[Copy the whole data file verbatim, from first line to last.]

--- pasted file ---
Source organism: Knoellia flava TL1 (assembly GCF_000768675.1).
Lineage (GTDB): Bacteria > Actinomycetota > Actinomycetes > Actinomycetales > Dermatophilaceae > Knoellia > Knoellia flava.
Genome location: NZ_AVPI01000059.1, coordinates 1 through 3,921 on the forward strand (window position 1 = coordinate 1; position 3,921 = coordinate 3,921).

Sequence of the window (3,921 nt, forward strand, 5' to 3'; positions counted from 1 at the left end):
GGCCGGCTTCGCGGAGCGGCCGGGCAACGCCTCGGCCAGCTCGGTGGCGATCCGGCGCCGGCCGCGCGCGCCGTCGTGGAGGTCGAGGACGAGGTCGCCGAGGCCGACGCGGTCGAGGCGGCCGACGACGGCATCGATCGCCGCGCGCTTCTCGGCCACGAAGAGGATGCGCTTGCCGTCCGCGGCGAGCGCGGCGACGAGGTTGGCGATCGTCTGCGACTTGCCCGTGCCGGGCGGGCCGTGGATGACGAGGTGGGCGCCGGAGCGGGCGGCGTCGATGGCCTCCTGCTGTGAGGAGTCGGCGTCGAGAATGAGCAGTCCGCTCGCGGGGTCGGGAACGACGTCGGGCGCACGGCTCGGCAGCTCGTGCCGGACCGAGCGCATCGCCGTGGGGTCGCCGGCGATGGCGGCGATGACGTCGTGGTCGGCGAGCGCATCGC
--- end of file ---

Source organism: Knoellia flava TL1 (assembly GCF_000768675.1).
Lineage (GTDB): Bacteria > Actinomycetota > Actinomycetes > Actinomycetales > Dermatophilaceae > Knoellia > Knoellia flava.
Genome location: NZ_AVPI01000059.1, coordinates 1 through 3,921 on the forward strand (window position 1 = coordinate 1; position 3,921 = coordinate 3,921).

Sequence of the window (3,921 nt, forward strand, 5' to 3'; positions counted from 1 at the left end):
GGCCGGCTTCGCGGAGCGGCCGGGCAACGCCTCGGCCAGCTCGGTGGCGATCCGGCGCCGGCCGCGCGCGCCGTCGTGGAGGTCGAGGACGAGGTCGCCGAGGCCGACGCGGTCGAGGCGGCCGACGACGGCATCGATCGCCGCGCGCTTCTCGGCCACGAAGAGGATGCGCTTGCCGTCCGCGGCGAGCGCGGCGACGAGGTTGGCGATCGTCTGCGACTTGCCCGTGCCGGGCGGGCCGTGGATGACGAGGTGGGCGCCGGAGCGGGCGGCGTCGATGGCCTCCTGCTGTGAGGAGTCGGCGTCGAGAATGAGCAGTCCGCTCGCGGGGTCGGGAACGACGTCGGGCGCACGGCTCGGCAGCTCGTGCCGGACCGAGCGCATCGCCGTGGGGTCGCCGGCGATGGCGGCGATGACGTCGTGGTCGGCGAGCGCATCGC